Have today’s sessions inspired you to tackle active learning in your class?  Would you to utilize something you heard but are not sure where to begin? Rutgers faculty were invited to a pop-up session with Instructional Designers from the Teaching and Learning with Technology team who help faculty identify effective strategies and implement them in their class, from activity design to wholesale curriculum change.

Dena Novak is a Senior Instructional Designer at Teaching and Learning with Technology (TLT). She has a BA in English and an MA in Education from Rutgers University, and has taught both online and face-to-face courses at Rutgers. Areas of interest include educational technology and tools, active learning, and Universal Design for Learning.

Mary Labrada is an Instructional Designer at TLT. She earned her BS in Exercise Science from Rutgers University and her MEd in Instructional Design from the University of Massachusetts Boston Online. Before joining TLT, she spent 8 years supporting students and faculty in medical education at the Rutgers Robert Wood Johnson Medical School. Areas of interest include best practices for online student engagement and faculty training and development. 

Joe Yankus is an Instructional Designer at TLT. Prior to arriving at Rutgers, Joe spent eight years at Seton Hall University, where he earned his BA in Communication Studies & Sociology and his MA in Instructional Design & Technology. Areas of interest include academic multimedia production and promotion of evidence-based best practices for online instruction. 

Resources

Order Matters: Becoming Metacognitive About Teaching Choices

Kimberly Tanner

What teaching choices are we making as instructors, and why? How do we as instructors decide how to spend in-class time with students? To what extent do our teaching plans align with what is known about how the brain learns? What tools are available to become more analytical about our teaching choices and strategize for change? In this interactive workshop, participant will explored their current approaches to planning and reflecting on their teaching and explored the 5E learning cycle model as an analytical tool for understanding teaching choices. Individual participants had the opportunity to self-assess and analyze current class sessions and identify changes that could be immediately implemented.

Dr. Kimberly Tanner is a tenured Professor of Biology at San Francisco State University (SFSU). Her laboratory – SEPAL: the Science Education Partnership and Assessment Laboratory – investigates what is challenging to learn in biology, how biologists choose to teach, and how to make equity, diversity, and inclusion central in science education efforts. Her research, science education partnership, and faculty professional development efforts at SFSU have been funded by more than $9 million in grants from the National Institutes of Health, the National Science Foundation, and the Howard Hughes Medical Institute. Trained as a neurobiologist with postdoctoral studies in science education, Dr. Tanner is a proud first-generation college-going student. She earned her BA in Biochemistry from Rice University, her PhD in Neuroscience from UCSF, and completed a National Science Foundation Postdoctoral Fellowship in Science, Math, Engineering, and Technology Education (PFSMETE) jointly between Stanford University and UCSF. Dr. Tanner has been nationally and internationally recognized for both her research and her teaching in biology. She is an Elected Fellow of the California Academy of Sciences and has received the 2012 National Outstanding Undergraduate Science Teacher Award from the Society for College Science Teachers, the 2017 Bruce Alberts Science Education Award from the American Society for Cell Biology, the 2018 SFSU Distinguished Faculty Award for Excellence in Teaching, and the 2018 UCSF Audacious Alumni Award.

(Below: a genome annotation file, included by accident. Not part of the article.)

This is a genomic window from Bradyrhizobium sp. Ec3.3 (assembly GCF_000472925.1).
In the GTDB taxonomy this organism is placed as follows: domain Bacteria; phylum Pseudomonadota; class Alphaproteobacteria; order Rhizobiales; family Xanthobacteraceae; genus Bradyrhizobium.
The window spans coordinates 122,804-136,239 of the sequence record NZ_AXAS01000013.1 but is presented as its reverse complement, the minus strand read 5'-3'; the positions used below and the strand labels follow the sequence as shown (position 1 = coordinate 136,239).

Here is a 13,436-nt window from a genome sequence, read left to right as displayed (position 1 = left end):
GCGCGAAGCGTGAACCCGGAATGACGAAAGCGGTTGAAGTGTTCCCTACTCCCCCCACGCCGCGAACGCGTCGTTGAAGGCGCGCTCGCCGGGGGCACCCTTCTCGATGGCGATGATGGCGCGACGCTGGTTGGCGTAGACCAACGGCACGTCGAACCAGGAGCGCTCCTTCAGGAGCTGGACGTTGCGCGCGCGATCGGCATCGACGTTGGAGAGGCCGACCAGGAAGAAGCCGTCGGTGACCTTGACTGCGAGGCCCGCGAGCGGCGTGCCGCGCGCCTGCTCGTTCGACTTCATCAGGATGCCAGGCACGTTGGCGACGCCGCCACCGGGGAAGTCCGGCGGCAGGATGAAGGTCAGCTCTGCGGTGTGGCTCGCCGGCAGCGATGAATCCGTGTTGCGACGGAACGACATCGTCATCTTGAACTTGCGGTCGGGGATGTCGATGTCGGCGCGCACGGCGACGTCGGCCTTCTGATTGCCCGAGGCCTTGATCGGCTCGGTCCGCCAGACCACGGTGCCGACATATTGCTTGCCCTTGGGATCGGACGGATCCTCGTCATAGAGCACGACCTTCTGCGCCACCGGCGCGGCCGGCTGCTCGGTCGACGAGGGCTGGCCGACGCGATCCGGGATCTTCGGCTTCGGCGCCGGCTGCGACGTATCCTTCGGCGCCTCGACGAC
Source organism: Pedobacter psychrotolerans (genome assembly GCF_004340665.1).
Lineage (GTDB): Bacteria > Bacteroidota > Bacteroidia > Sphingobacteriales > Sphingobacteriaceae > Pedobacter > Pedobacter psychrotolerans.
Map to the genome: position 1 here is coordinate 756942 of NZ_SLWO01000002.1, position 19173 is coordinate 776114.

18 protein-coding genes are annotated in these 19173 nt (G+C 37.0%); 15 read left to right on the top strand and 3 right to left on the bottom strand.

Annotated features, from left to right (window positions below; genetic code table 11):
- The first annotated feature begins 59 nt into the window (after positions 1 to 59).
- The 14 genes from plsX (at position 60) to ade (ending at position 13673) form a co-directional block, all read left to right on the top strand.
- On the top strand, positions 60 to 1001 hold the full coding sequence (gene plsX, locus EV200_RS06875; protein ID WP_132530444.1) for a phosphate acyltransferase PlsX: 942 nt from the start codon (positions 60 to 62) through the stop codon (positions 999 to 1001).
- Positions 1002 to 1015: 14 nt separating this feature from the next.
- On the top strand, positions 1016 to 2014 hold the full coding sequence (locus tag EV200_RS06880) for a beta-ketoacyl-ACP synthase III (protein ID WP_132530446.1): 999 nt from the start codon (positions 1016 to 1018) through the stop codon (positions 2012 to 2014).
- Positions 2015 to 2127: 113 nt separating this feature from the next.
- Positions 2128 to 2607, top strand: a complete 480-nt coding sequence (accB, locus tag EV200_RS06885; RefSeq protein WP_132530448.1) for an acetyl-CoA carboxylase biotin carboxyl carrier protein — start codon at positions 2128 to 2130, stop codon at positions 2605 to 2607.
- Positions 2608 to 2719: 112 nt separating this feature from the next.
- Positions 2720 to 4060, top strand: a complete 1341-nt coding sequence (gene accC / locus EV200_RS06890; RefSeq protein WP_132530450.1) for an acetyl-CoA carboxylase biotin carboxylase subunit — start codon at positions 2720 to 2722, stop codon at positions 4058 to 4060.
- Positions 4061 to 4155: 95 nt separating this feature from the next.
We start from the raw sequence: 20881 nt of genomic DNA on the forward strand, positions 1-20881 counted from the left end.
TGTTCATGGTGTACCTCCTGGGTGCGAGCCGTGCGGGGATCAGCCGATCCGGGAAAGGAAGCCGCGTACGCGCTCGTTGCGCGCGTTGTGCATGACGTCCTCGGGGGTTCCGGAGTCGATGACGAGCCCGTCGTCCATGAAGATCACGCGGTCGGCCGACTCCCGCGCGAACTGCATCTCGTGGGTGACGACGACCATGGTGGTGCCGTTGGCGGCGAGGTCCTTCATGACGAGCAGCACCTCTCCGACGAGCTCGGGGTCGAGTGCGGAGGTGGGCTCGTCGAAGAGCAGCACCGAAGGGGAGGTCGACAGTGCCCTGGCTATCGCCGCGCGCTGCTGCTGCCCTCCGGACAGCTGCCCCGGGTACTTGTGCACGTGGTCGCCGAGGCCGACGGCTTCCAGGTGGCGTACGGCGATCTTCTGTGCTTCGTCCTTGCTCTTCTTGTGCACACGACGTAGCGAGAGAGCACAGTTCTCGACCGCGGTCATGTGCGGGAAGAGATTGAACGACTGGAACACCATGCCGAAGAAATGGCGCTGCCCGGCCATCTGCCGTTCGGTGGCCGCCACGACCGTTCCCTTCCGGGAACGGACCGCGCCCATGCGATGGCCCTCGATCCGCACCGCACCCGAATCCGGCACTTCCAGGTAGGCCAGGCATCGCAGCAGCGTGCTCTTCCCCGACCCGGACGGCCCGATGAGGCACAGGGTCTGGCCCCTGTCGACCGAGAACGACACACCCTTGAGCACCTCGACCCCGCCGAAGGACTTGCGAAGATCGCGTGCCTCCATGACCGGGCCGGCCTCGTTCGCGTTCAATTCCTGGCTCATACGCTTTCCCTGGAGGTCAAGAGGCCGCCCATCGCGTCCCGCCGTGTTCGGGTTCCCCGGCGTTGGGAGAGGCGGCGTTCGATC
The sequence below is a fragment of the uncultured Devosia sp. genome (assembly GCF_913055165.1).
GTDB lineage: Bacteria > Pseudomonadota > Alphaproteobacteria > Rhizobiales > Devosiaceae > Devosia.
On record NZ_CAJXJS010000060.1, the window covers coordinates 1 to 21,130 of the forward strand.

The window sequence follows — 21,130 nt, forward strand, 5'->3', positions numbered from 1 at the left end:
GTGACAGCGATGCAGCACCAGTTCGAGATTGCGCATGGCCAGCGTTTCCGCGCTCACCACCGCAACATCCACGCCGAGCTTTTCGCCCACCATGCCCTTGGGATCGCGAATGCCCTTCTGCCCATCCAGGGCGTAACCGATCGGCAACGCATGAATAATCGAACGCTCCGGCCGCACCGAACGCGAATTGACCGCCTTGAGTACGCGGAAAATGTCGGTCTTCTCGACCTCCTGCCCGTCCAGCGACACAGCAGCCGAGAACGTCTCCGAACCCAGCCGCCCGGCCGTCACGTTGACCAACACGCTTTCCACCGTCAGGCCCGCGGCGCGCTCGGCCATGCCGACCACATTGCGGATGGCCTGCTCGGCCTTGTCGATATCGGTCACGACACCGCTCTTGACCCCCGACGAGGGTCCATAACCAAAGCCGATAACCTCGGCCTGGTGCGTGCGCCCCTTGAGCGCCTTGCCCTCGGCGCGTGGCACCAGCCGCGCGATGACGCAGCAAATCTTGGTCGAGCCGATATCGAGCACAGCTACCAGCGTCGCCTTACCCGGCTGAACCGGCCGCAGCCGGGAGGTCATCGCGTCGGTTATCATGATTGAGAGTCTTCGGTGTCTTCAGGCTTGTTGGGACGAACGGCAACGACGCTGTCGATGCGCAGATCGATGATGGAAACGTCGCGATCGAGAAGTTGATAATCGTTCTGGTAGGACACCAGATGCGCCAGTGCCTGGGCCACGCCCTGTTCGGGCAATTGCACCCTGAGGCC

Resources

Predator and Prey: Active Learning is Social Learning

Kenneth Ronkowitz

Based on the premise that active learning is often social learning, this session was largely hands-on using a problem solving activity identifying animal species based on skulls. With little or no background in this topic, learners can use active and social learning and everyday technology to complete this task.

Kenneth Ronkowitz is the principal of Ronkowitz LLC, which develops training and professional development resources and other services from K-12 schools, higher education, and industry. He is also an adjunct instructor in the humanities at the New Jersey Institute of Technology and teaches courses in several areas with a focus on social media. He is a graduate of Rutgers University-New Brunswick.

Resources

Problem-Solving in the Humanities Active Learning Classroom

Richard Serrano